In 1997, Semenov V.B. A letter from Yakov Vasilievich Kokovin to the vice-president of the cabinet of His Imperial Majesty Prince Nikolai Sergeyevich Gagarin was found in the Sverdlovsk Regional Archive, from which it clearly follows that Kokovin found an unknown mineral that Count Perovsky already called “alexandrite”, if you believe the date of the letter on June 16 1834.

It follows from the letter that as soon as Kokovin found an unknown gem, he sends it to the test of Count Perovsky, which could not have happened in June 1834, because if you accept this date, then for 2 months, the new gem has been presented to Tsarevich Alexander and named in it honor “alexandrite.” But it really turns out that the letter was not written in June 1834, but in June 1831, and then everything falls into place.

Naturally, such an experienced explorer of the Urals and a great lover of minerals, who is constantly at the center of mining operations, could not help but notice the new gem, about which he immediately sends a report to Prince Gagarin and sends a sample to Count Perovsky for determination. Prince Gagarin, apparently did not react to Kokovin’s report. His interests were very far from mineralogy, in contrast to Perovsky, who immediately realized the uniqueness of the find and immediately went on an “inspector” trip to the Urals.      

                                                                                                                                                                         

It is completely obvious that Jacob Kokovin should be considered the discoverer of the Ural alexandrites, which is also considered by a number of other researchers. But why, then, was the name of Kokovin so firmly forgotten by both contemporaries and subsequent researchers, until 2002? Most likely this is due both to the personality of Kokovin and Count Perovsky. There is not much archival information, but they also allow us to state that when Kokovin received a false denunciation of embezzlement of emeralds, it was Perovsky who initiated the audit and the case against Kokovin. It is Perovsky who abducts the so-called “Emerald of Kokovin” and blames Kokovin for everything. Separate archival materials have survived indicating that immediately after the discovery of the emerald deposits, Count Perovsky tried to establish special relations with Kokovin both directly and through dummies in order to have direct access to the most unique samples. However, despite all attempts, Kokovin did not accept the proposals of Count Perovsky, although they promised him considerable benefits. This Count Perovsky could not forgive Kokovin. According to contemporaries, Count Perovsky was not only extremely energetic, persistent and persistent, but also narcissistic, ambitious, cruel and vindictive. Most likely, it was Perovsky who did everything in his power to send a person to jail on knowingly false charges.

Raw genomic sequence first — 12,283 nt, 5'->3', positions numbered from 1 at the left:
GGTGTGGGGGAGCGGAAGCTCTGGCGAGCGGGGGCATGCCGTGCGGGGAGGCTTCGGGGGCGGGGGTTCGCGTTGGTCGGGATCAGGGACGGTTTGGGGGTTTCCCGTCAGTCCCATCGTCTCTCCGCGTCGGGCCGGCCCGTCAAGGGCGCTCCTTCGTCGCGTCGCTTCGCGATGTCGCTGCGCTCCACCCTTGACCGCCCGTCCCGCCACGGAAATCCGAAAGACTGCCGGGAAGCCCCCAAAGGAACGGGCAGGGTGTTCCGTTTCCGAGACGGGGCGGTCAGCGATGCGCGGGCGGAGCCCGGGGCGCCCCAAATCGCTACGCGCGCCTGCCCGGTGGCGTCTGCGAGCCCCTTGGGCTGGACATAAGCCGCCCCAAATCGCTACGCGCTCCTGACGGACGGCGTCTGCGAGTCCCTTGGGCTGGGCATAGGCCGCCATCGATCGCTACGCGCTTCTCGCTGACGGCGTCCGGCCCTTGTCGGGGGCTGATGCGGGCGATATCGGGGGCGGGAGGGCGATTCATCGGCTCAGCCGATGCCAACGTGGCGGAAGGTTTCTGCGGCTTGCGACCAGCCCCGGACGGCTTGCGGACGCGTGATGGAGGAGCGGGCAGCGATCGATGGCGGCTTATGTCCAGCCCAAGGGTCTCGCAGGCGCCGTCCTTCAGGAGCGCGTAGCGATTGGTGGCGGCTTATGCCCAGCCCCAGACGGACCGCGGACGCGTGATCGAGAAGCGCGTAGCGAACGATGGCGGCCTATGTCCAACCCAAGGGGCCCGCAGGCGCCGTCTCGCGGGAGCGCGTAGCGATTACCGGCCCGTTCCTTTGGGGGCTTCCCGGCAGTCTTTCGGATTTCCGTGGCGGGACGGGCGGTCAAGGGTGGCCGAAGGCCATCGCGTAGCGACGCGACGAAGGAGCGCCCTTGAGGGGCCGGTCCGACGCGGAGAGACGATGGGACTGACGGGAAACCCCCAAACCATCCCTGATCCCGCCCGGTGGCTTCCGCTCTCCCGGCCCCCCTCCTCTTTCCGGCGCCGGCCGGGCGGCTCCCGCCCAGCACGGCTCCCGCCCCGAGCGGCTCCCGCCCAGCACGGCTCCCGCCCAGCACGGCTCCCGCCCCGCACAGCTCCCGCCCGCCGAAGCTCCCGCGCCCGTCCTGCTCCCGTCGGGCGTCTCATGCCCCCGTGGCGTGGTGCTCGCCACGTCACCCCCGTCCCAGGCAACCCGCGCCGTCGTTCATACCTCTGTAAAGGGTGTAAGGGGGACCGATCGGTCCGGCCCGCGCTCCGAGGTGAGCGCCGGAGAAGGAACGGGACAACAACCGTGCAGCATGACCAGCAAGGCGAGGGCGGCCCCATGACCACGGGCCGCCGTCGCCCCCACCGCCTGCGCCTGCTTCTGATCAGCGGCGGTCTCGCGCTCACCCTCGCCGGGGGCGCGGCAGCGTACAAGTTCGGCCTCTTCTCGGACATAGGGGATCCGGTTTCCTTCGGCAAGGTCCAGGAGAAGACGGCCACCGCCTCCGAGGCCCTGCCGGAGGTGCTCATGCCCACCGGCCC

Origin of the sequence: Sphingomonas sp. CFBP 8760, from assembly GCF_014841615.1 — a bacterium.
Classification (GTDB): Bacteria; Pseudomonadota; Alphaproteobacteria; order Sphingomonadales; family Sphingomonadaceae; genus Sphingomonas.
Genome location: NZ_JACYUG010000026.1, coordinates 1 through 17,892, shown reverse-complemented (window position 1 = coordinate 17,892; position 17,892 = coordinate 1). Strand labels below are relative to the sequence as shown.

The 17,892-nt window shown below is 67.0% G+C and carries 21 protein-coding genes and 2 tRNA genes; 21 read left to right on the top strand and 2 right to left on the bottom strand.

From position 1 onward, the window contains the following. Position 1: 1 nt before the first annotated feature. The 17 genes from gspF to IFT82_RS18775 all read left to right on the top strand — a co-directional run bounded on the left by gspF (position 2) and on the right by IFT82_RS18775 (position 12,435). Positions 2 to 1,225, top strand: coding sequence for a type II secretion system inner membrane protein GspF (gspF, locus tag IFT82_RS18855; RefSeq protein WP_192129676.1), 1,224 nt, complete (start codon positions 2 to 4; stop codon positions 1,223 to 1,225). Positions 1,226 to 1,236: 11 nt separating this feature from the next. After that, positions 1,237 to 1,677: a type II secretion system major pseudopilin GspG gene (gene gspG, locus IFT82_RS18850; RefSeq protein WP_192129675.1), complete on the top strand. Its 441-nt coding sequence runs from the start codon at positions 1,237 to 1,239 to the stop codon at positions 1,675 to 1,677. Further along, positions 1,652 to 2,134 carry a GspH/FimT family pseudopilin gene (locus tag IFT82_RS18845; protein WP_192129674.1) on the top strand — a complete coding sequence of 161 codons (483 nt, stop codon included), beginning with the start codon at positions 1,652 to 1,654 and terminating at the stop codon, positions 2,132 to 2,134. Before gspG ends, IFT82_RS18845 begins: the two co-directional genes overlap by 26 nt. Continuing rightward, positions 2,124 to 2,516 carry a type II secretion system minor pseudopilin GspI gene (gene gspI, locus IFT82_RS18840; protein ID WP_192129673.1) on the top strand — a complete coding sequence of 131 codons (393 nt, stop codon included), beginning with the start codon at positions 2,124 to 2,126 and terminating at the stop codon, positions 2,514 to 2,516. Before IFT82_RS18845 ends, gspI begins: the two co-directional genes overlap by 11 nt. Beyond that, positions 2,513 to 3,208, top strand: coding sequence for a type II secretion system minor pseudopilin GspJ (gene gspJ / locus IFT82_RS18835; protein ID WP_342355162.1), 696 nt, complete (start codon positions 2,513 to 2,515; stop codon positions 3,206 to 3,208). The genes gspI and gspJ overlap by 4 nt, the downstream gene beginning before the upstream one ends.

As a result of the “investigation” on December 13, 1835, Kokovin was removed from his post and imprisoned, from where he left in 1838 as a seriously ill patient, deprived of orders, ranks, and noble rank. Kokovin died in 1840. Kokovin’s guilt was not confirmed, but nevertheless, contemporaries tried not to mention his name again. Undoubtedly, it is necessary to restore the historical truth regarding this extraordinarily talented and honest man who really was the first to find alexandrite and realized that this was still a gem unknown to science.

A brief geological sketch of the Alexandrite Mines

In the Urals, alexandrite and emerald are found in the same geological formations (micaceous), and often in the same mineral associations. In fact, alexandrite mineralization was discovered in half of all known emerald deposits, known within the unique ore region included in the literature under the name “Ural Emerald Mine”.

In fact, alexandrite, was found in 11 deposits of Emerald Mines.

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“Druze Kochubey”, with daylight on the left, with artificial lighting on the right. Size 25×16.5×11 cm, weight 5389 grams, consists of 22 tees. Museum them. A.E. Fersman. Photo by Evseev A.A.

Alexandrite Gemology

 The chemical composition of alexandrite is BeAl2О4, also contains up to 1% Fe2O3 and up to 0.4% Cr2O3, and impurities of some other elements – titanium, vanadium, cobalt, nickel, manganese, copper. Basic physical properties: hardness (on the Mohs relative scale) – 8-8.5, density – 3.644-3.763 g / cm3. The refractive index along different crystallographic axes is from 1.744 to 1.758 (ng = 1.753-1.758; nm = 1.777-1.753; np = 1.744-1.748). Birefringence (ng – np) = 0.007-0.011. The dispersion is 0.009-0.011. Pleochroism is abnormally high in three directions (trichroism). On the np axis, the color of the stone is red, red-violet, on the nm axis – greenish-yellow along the ng axis – green, bluish-green.

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   A special property of alexandrite is the “alexandrite effect”, which created special popularity for it – its ability to change color, depending on what kind of light source it is illuminated. Such a color change is explained by the presence of Cr + 3 in the crystal lattice, replacing Al. The “Alexandrite effect” is a consequence of the strictly determined position of the bands in the absorption spectrum.